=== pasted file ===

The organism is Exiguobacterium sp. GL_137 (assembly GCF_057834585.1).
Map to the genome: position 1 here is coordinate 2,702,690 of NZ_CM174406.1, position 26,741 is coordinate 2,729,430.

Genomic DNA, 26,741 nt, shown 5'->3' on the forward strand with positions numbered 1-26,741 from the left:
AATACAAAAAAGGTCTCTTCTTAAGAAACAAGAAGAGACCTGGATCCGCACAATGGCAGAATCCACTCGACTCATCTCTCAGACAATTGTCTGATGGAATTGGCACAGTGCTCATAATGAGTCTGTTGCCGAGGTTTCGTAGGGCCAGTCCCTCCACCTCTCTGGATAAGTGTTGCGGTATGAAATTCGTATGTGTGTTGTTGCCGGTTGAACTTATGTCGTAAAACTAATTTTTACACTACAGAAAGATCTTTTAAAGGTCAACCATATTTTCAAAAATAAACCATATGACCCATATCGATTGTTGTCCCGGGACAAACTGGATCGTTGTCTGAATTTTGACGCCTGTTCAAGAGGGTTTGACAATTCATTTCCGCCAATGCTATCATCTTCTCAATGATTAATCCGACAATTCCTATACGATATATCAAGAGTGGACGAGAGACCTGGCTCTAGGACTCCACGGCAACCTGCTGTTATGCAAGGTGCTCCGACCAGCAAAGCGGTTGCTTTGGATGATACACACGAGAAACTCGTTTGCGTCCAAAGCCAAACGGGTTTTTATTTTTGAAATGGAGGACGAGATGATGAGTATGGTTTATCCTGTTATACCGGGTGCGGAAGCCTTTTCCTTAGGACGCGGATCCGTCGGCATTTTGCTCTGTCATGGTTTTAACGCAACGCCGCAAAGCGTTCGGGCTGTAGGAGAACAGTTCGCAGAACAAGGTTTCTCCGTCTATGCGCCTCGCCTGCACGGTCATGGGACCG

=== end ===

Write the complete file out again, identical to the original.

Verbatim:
The organism is Exiguobacterium sp. GL_137 (assembly GCF_057834585.1).
Map to the genome: position 1 here is coordinate 2,702,690 of NZ_CM174406.1, position 26,741 is coordinate 2,729,430.

Genomic DNA, 26,741 nt, shown 5'->3' on the forward strand with positions numbered 1-26,741 from the left:
AATACAAAAAAGGTCTCTTCTTAAGAAACAAGAAGAGACCTGGATCCGCACAATGGCAGAATCCACTCGACTCATCTCTCAGACAATTGTCTGATGGAATTGGCACAGTGCTCATAATGAGTCTGTTGCCGAGGTTTCGTAGGGCCAGTCCCTCCACCTCTCTGGATAAGTGTTGCGGTATGAAATTCGTATGTGTGTTGTTGCCGGTTGAACTTATGTCGTAAAACTAATTTTTACACTACAGAAAGATCTTTTAAAGGTCAACCATATTTTCAAAAATAAACCATATGACCCATATCGATTGTTGTCCCGGGACAAACTGGATCGTTGTCTGAATTTTGACGCCTGTTCAAGAGGGTTTGACAATTCATTTCCGCCAATGCTATCATCTTCTCAATGATTAATCCGACAATTCCTATACGATATATCAAGAGTGGACGAGAGACCTGGCTCTAGGACTCCACGGCAACCTGCTGTTATGCAAGGTGCTCCGACCAGCAAAGCGGTTGCTTTGGATGATACACACGAGAAACTCGTTTGCGTCCAAAGCCAAACGGGTTTTTATTTTTGAAATGGAGGACGAGATGATGAGTATGGTTTATCCTGTTATACCGGGTGCGGAAGCCTTTTCCTTAGGACGCGGATCCGTCGGCATTTTGCTCTGTCATGGTTTTAACGCAACGCCGCAAAGCGTTCGGGCTGTAGGAGAACAGTTCGCAGAACAAGGTTTCTCCGTCTATGCGCCTCGCCTGCACGGTCATGGGACCG